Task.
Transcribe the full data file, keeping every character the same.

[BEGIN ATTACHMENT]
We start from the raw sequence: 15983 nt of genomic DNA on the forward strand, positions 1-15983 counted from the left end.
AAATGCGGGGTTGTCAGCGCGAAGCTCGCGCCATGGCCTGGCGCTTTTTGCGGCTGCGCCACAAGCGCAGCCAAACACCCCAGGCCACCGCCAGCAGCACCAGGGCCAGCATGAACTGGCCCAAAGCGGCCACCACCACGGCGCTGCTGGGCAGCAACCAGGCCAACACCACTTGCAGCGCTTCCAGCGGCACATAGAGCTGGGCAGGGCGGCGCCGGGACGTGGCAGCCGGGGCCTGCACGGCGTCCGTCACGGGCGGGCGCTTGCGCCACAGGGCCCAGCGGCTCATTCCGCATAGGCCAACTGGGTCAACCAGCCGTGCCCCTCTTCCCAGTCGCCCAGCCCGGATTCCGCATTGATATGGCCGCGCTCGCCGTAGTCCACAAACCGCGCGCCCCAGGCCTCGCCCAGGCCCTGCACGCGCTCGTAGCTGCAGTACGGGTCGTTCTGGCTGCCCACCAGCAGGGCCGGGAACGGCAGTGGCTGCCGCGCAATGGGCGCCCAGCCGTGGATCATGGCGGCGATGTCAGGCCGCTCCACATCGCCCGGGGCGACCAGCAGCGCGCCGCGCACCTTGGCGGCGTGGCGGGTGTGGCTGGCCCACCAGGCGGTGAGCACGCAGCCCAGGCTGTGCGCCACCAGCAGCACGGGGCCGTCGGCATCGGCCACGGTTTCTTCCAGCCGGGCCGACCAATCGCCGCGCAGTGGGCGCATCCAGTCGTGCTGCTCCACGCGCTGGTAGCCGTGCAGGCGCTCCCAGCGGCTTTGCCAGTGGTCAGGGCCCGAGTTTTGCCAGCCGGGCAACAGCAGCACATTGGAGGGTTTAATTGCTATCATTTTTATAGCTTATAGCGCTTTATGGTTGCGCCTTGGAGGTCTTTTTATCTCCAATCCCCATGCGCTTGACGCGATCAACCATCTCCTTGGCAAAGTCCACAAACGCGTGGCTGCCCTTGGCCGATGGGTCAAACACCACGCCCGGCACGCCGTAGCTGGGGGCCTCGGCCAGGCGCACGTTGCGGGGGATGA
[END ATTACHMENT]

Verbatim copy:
We start from the raw sequence: 15983 nt of genomic DNA on the forward strand, positions 1-15983 counted from the left end.
AAATGCGGGGTTGTCAGCGCGAAGCTCGCGCCATGGCCTGGCGCTTTTTGCGGCTGCGCCACAAGCGCAGCCAAACACCCCAGGCCACCGCCAGCAGCACCAGGGCCAGCATGAACTGGCCCAAAGCGGCCACCACCACGGCGCTGCTGGGCAGCAACCAGGCCAACACCACTTGCAGCGCTTCCAGCGGCACATAGAGCTGGGCAGGGCGGCGCCGGGACGTGGCAGCCGGGGCCTGCACGGCGTCCGTCACGGGCGGGCGCTTGCGCCACAGGGCCCAGCGGCTCATTCCGCATAGGCCAACTGGGTCAACCAGCCGTGCCCCTCTTCCCAGTCGCCCAGCCCGGATTCCGCATTGATATGGCCGCGCTCGCCGTAGTCCACAAACCGCGCGCCCCAGGCCTCGCCCAGGCCCTGCACGCGCTCGTAGCTGCAGTACGGGTCGTTCTGGCTGCCCACCAGCAGGGCCGGGAACGGCAGTGGCTGCCGCGCAATGGGCGCCCAGCCGTGGATCATGGCGGCGATGTCAGGCCGCTCCACATCGCCCGGGGCGACCAGCAGCGCGCCGCGCACCTTGGCGGCGTGGCGGGTGTGGCTGGCCCACCAGGCGGTGAGCACGCAGCCCAGGCTGTGCGCCACCAGCAGCACGGGGCCGTCGGCATCGGCCACGGTTTCTTCCAGCCGGGCCGACCAATCGCCGCGCAGTGGGCGCATCCAGTCGTGCTGCTCCACGCGCTGGTAGCCGTGCAGGCGCTCCCAGCGGCTTTGCCAGTGGTCAGGGCCCGAGTTTTGCCAGCCGGGCAACAGCAGCACATTGGAGGGTTTAATTGCTATCATTTTTATAGCTTATAGCGCTTTATGGTTGCGCCTTGGAGGTCTTTTTATCTCCAATCCCCATGCGCTTGACGCGATCAACCATCTCCTTGGCAAAGTCCACAAACGCGTGGCTGCCCTTGGCCGATGGGTCAAACACCACGCCCGGCACGCCGTAGCTGGGGGCCTCGGCCAGGCGCACGTTGCGGGGGATGA